• Report this Comment On April 06, 2014, at 9:02 PM, metafool wrote:


    good thorough research.

    have you shown this work to David Gardner? He had a buy recommendation on TCS and unfortunately I acted on it. $15K in hole!

  • Report this Comment On April 06, 2014, at 9:59 PM, TMFBomb wrote:


    I'm sorry that you're down on your Container Store position (so far, at least).

    Hopefully you've bought more than one of David Gardner's recommendations because his picks work best as a portfolio. David picks high-potential stocks knowing that many will lose to the market...but that the ones that beat the market can do so so thoroughly that they more than make up for the losers (a stock that goes up 10-fold more than makes up for a few that fall)...which is why he rarely sells.

    In addition to his stock-picking ability, I remain in awe of David's investing framework and temperament. His often counterintuitive ideas have challenged and changed a lot of the ways I personally invest...including grasping the power of the concept in the paragraph above.

    Before his lessons sunk in, I would chronically underestimate the potential in a company like The Container Store. In fact, if not for those learnings, I probably would have written off The Container Store long before I did enough research to write this article.

    Fool on,


  • Report this Comment On April 07, 2014, at 7:22 AM, rhaltunen wrote:

    I was going to buy the stock until I thought it through a little more. If The Container Store pays it's employee's as much as advertised, I just don't see how the margins will ever be very good. Yes, it's great for the folks who work there and it's great publicity. As for the shareholders, however, its probably going to hold the share price back from what it could be if they paid minimum wage.

  • Report this Comment On April 07, 2014, at 8:08 AM, jds47 wrote:

    I like The Container Store also. Don't shop there much since there is not one nearby. But I originally bought the stock (didn't really think it through enough) but sold it when I realized it was wildly expensive. I would be happy to buy the stock at what appeared to be a reasonable price.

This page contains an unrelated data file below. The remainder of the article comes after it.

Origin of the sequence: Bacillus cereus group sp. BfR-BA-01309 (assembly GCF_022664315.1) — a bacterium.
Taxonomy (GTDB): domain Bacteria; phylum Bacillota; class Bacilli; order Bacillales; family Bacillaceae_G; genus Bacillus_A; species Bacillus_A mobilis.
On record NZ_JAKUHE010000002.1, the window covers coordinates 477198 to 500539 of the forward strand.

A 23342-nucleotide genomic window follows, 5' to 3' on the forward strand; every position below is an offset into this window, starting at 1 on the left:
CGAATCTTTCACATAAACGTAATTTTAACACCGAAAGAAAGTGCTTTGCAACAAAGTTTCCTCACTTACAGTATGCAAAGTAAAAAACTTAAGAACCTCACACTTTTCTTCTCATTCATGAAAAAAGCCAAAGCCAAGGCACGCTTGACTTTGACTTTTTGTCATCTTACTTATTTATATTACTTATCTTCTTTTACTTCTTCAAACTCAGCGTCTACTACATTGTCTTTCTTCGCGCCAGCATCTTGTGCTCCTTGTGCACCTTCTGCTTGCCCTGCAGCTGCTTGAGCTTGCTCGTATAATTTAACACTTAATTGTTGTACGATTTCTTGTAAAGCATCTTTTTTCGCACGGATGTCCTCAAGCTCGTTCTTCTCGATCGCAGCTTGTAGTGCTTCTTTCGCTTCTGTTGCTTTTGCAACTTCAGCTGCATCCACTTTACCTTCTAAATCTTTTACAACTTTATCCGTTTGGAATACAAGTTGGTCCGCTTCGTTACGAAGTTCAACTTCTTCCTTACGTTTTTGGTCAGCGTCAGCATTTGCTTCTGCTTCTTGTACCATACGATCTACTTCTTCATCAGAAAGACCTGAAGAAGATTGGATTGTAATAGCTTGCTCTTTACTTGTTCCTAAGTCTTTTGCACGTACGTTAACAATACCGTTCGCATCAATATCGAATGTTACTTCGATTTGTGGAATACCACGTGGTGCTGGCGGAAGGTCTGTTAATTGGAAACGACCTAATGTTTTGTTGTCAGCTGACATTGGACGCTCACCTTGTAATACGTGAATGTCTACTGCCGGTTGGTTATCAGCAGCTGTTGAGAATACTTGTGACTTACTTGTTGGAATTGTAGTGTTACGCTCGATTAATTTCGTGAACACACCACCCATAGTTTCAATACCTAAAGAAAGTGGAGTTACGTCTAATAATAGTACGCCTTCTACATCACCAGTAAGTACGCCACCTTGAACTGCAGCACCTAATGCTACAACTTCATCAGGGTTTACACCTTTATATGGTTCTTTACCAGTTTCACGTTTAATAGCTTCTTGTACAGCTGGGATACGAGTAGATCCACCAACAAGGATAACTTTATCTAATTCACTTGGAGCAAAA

• Report this Comment On April 07, 2014, at 10:54 AM, TMFJebbo wrote:

    The first thing I thought of was the picture of your "organized" storage rack. Sure, everything was in one place, but you could have accomplished the same thing using a cardboard box.

    However, your article was well written and presented!


  • Report this Comment On April 08, 2014, at 2:01 PM, TMFBomb wrote:

    @TMF Jebbo,

    Try getting a cardboard box storage solution approved by my wife. :)

    By the way, really enjoyed reading the story of your financial history on your profile...thanks for sharing!

    Fool on,


  • Report this Comment On April 09, 2014, at 2:43 PM, dcgatlanta wrote:

    Thanks for the good write-up. I think the employee cost issue is being overstated. $12 per hour isn't exactly Goldman Sachs money, ans as long as a PE firm is a significant owner, employees interests will greatly trail PE owners interests.

  • Report this Comment On April 09, 2014, at 3:31 PM, TMFBomb wrote:


    It's nowhere near Goldman Sachs money, but it's all in relation to the money you're bringing in...50% more than competing retailers is still a lot to make up. And, yeah, although I don't know too much about Leonard Green & Partners, my hope is that the private equity money and the interests of management find that happy medium where both employees and shareholders win. If I didn't believe that, I wouldn't have concluded on the "buy" side.